|Publication number||US4227547 A|
|Application number||US 06/011,140|
|Publication date||Oct 14, 1980|
|Filing date||Feb 12, 1979|
|Priority date||Feb 12, 1979|
|Publication number||011140, 06011140, US 4227547 A, US 4227547A, US-A-4227547, US4227547 A, US4227547A|
|Inventors||Russell J. Cameron|
|Original Assignee||Ross Operating Valve Company|
|Export Citation||BiBTeX, EndNote, RefMan|
|Patent Citations (1), Referenced by (26), Classifications (9)|
|External Links: USPTO, USPTO Assignment, Espacenet|
This is a division of application Ser. No. 910,492, filed May 30, 1978, now abandoned, which in turn is a continuation of application Ser. No. 729,273, filed Oct. 4, 1976, now abandoned.
1. Field of the Invention
The invention relates to double valve assemblies used for safety purposes in connection with industrial equipment such as presses, and more particularly, to means for indicating discrepant positions between the two valves of the double valve assembly. Double valve assemblies of this type are disclosed in Di Tirro et al U.S. Pat. No. 2,906,246. Mahorney et al U.S. Re. Pat. No. 28,520, Sweet U.S. Pat. No. 3,757,818 and Cameron U.S. Pat. No. 3,858,606. They are of two general types. In the first type, two three-way valves are so arranged that both inlet and exhaust flows to and from the working port are in parallel through the two valves. The second type is so arranged that the inlet flow is in series through the two valves but the exhaust flow is in parallel. In both cases the valves are piston operated and controlled by solenoid-operated pilot valves.
2. Description of the Prior Art
It is known to control switch means in accordance with the positions of the two valve stems, the switch means controlling an indicator or other safety or anti-repeat circuits which will de-energize the solenoid and stop the press. Such switch means is shown, for example, in Mahorney et al U.S. Re. Pat. No. 28,520. This patent shows piston-operated normally closed main control valves for a double valve assembly, controlled by normally closed solenoid-operated pilot valves. The switch means, however, is so arranged as to be operated when the three-way valves are in a partially or fully open position. Such a position is relatively unsafe since when the valves are open, they normally have actuated an air-operated clutch which drives the press through its cycle, whereas when the valves are closed (in their exhaust position), the air cylinder which operates the clutch and brake is also exhausted, thus applying the brake and holding the press at the top of its stroke.
Other somewhat less pertinent patents in this field are Ruchser U.S. Pat. No. 3,139,109 and Herion German Pat. No. 1,057,209, published May 14, 1959.
A double valve assembly manufactured by Bellows-Valvair, Akron, Ohio (Bulletin CP3082, Model Nos. 219700-01) does have switch means so located as to be actuated when the two main control valves reach their closed or safe positions, but the Valvair main control valves are constantly urged to their open positions, the solenoid-operated pilot valves being open when the solenoids are de-energized so that the main valves are held closed. The main valves however, since they are constantly urged to their open positions, are considered relatively unsafe or unstable as compared with normally closed main valves since, without piston pressure being applied to the main control valves, they will revert to an open position, making it possible to have inadvertent operation of the air cylinder or the press clutch.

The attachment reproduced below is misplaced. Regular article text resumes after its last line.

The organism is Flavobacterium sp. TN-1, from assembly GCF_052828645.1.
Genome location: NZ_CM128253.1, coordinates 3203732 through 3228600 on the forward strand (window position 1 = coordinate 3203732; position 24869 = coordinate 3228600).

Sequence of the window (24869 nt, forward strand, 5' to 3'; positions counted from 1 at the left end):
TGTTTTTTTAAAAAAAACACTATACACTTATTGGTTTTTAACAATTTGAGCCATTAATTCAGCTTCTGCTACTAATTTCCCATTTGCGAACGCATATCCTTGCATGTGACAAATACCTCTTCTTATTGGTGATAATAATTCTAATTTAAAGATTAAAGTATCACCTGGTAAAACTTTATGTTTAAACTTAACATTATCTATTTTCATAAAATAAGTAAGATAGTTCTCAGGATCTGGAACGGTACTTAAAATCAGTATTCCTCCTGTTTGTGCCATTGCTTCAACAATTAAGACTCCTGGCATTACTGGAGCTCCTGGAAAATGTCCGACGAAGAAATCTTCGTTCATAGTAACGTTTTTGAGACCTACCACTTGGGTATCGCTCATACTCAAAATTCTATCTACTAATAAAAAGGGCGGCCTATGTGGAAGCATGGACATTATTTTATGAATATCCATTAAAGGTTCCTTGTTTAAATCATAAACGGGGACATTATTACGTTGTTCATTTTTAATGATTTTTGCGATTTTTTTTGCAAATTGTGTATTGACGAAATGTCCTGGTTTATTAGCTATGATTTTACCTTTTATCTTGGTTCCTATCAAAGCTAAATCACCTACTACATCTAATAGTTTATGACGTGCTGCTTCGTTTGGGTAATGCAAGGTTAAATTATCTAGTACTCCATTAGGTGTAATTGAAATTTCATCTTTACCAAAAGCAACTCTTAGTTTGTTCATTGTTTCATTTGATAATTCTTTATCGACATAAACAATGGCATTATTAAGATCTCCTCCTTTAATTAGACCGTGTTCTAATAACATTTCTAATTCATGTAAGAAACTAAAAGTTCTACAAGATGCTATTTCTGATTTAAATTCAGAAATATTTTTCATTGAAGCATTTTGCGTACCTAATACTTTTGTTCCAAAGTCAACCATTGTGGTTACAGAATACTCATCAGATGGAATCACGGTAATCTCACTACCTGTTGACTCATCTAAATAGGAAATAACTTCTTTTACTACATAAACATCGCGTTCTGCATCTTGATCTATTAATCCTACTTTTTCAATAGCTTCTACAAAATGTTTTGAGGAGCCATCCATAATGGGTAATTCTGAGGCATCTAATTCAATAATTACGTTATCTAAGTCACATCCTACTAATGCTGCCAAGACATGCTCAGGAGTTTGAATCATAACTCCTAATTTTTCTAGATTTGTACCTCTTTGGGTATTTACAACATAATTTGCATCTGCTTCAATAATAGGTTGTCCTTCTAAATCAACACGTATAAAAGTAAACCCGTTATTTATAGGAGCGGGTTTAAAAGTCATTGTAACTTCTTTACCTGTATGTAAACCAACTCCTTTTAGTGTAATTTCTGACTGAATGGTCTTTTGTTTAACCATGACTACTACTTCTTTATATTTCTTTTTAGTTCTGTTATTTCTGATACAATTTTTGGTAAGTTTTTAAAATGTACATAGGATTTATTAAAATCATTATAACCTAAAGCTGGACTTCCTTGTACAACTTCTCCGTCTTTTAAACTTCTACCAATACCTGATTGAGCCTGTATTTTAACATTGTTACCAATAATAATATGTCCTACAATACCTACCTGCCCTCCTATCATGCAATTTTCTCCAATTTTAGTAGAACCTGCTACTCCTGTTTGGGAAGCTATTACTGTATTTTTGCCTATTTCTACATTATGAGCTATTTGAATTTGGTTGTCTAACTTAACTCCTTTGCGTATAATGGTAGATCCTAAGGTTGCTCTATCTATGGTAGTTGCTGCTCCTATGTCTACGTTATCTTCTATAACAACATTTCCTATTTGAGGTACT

It is an object of the present invention to provide a novel and improved indicating means for double valve assemblies which overcome the disadvantages of previously known constructions and provides a direct means for monitoring the fact that the two valves are in a safe position.
It is another object to provide an improved indicating means of this nature which utilizes relatively safe or stable (normally closed) main control valves and senses the safe part of the cycle controlled by said valves, thus providing a positive indication of the safety of the apparatus.
It is also an object to provide an indicating means of this character which is capable of utilizing various types of switch means and, in one embodiment, of using the valve body itself as a portion of the electrical circuit.
It is a further object to provide an improved indicating means of this nature which may be used in conjunction with a double valve assembly of the parallel type or one of the series-parallel type.
Briefly, the invention is used in combination with a double valve assembly having a pair of piston-operated main control valves, solenoid-operated means for each of said main control valves, the valves being in a closed position when their pistons are depressurized and said solenoids are de-energized, and switch means for each of said main control valves actuatable between first and second positions when said control valves move between their open and closed positions, the improvement comprising means mounting the switch means for each main control valve so that said switch means moves from its first to its second position immediately upon the first increment of movement of said main control valve away from its fully closed position, and moves from its second to its first position immediately upon the last increment of movement of said main control valve toward its fully closed position.